Over one million signatures have been gathered in support of a California ballot measure that would increase the tax on cigarettes statewide. As long as the secretary of state’s office verifies that at least 585,407 signatures are legit, the Chronicle reports the measure will be on this November's ballot — giving residents across the great state the first chance in almost twenty years to raise the taxes on a pack.
“If you raise the price, fewer young people will start smoking or ever get addicted to a substance that will ruin their health and cause them to die earlier," initiative sponsor Tom Steyer told the paper. "That’s the biggest selling point.”
The increase on smokes would be the first of its kind in nearly two decades, and would raise the tax by $2.00 to $2.87 per pack. The signature-gathering effort was sponsored by Save Lives California, which according to its website is "a coalition of doctors, dentists, health plans, labor, hospitals, and non-profit health advocate organizations."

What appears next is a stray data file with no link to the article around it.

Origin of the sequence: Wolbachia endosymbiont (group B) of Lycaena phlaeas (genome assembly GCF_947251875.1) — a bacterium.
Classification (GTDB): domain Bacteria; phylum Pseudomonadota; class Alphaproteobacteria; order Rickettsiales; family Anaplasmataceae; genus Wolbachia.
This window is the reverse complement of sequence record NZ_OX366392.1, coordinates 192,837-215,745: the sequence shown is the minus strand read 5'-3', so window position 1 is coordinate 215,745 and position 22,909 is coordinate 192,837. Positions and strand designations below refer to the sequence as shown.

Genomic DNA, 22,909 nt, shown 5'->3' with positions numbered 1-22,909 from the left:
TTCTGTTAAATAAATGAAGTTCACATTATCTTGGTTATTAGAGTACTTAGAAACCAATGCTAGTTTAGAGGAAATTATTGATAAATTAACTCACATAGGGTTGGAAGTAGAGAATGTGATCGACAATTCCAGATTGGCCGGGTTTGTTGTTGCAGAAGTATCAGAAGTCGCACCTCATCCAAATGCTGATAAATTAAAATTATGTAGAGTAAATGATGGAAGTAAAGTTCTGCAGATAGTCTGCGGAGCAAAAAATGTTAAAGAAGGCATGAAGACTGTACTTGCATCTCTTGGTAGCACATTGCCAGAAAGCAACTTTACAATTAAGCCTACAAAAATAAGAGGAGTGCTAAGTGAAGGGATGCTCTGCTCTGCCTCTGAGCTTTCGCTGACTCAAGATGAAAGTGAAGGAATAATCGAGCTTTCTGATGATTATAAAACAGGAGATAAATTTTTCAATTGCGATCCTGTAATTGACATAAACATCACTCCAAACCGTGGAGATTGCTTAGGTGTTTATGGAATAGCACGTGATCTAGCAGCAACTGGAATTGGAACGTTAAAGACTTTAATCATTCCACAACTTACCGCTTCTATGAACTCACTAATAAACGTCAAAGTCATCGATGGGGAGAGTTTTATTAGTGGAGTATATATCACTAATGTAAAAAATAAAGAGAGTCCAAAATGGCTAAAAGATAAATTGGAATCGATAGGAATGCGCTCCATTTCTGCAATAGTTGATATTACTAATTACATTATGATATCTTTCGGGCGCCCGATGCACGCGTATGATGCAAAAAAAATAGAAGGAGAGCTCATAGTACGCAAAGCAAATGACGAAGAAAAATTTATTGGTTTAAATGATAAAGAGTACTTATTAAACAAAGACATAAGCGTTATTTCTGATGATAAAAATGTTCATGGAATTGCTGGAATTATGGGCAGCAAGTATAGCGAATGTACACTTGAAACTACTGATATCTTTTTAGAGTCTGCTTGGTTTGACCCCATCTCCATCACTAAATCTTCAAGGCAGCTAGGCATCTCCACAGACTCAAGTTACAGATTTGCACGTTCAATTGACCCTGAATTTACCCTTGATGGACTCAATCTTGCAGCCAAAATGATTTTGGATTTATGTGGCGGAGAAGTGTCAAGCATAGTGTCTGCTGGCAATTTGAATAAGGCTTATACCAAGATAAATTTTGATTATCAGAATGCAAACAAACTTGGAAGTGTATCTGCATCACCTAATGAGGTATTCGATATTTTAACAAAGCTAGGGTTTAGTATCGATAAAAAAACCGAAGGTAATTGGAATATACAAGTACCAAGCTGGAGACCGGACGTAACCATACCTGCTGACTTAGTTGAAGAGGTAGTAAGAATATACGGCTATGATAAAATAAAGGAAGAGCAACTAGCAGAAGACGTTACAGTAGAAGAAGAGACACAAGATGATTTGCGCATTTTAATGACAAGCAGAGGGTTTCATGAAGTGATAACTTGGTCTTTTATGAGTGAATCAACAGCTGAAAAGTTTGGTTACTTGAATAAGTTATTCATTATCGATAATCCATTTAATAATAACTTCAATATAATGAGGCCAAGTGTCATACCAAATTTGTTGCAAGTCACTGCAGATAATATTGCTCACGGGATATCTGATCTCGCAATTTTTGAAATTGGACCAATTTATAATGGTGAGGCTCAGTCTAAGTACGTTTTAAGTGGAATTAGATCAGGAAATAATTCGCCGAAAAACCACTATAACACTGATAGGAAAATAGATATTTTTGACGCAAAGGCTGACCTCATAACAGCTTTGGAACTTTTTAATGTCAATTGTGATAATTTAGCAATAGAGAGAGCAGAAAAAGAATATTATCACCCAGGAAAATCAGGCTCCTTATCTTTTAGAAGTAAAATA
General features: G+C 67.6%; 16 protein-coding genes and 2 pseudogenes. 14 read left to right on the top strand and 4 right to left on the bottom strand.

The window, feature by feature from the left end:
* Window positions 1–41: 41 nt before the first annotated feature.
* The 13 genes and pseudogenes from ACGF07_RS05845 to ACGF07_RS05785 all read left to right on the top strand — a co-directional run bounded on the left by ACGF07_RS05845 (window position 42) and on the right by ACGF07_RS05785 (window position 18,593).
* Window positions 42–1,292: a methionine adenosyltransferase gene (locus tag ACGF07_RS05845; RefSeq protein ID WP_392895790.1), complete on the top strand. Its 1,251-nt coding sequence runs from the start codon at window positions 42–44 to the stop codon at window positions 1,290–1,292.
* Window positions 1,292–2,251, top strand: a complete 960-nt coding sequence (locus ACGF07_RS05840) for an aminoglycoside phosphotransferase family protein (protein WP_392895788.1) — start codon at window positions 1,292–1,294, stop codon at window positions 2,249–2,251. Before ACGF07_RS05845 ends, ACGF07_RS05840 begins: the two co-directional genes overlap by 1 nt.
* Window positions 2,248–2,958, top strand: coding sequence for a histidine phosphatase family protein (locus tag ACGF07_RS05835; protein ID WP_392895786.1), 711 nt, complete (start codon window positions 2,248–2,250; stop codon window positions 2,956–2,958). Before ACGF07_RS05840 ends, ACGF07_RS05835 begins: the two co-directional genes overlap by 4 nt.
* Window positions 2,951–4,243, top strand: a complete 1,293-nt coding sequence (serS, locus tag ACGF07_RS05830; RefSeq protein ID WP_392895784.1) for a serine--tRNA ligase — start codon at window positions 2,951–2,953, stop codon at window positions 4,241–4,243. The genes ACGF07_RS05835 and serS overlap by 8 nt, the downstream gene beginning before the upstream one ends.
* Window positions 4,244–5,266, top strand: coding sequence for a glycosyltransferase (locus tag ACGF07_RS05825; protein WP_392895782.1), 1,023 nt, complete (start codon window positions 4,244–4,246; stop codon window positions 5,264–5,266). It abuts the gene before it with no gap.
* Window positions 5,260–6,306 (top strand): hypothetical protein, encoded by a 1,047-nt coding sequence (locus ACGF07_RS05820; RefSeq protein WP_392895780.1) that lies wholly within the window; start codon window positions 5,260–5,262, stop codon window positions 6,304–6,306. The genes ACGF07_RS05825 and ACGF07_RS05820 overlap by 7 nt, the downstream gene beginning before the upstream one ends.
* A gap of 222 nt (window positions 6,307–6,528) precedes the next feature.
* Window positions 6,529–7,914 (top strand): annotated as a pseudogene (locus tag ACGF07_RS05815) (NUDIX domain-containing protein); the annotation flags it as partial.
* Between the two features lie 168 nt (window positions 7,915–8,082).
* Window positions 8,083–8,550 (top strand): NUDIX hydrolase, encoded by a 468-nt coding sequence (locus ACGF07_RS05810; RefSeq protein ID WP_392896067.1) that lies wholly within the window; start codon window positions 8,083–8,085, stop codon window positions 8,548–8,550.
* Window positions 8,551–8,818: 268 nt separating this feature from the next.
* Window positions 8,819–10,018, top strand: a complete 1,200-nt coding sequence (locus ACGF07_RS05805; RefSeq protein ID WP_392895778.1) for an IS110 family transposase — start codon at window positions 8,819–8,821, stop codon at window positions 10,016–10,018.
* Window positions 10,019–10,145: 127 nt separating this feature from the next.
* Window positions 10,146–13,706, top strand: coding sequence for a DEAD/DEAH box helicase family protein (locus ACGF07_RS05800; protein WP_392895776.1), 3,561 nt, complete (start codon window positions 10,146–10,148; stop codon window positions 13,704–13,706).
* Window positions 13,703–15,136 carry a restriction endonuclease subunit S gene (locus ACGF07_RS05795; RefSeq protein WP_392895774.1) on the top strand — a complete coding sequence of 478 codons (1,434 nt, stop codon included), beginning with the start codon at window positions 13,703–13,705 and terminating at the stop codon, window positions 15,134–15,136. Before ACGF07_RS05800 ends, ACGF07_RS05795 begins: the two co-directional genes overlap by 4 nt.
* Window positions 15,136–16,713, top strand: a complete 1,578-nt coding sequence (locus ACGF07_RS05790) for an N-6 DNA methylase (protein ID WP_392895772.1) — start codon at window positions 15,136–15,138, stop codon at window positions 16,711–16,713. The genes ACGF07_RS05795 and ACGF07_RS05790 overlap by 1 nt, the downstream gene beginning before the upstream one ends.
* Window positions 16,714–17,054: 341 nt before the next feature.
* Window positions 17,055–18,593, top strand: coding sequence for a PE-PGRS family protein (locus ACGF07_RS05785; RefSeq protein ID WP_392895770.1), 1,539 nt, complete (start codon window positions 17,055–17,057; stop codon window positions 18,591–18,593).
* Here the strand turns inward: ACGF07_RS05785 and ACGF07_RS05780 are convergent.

"Cancer and other tobacco-related diseases kill more people than car accidents, murder, suicide, alcohol, illegal drugs, and AIDS combined,” Dr. Steven Larson, president of the California Medical Association, said in a press release. "The heart of this initiative is simple: Taxing tobacco saves lives by getting people to quit or never start smoking."
If passed, this measure would be yet another strike against the tobacco industry following the signing into law earlier this month by Governor Jerry Brown legislation raising the smoking age to 21. The Chron predicts the measure would generate between $1.1 billion and $1.6 billion a year. According to its supporters, that money would be allocated to "fund healthcare costs and research into cures for cancer and other tobacco related diseases."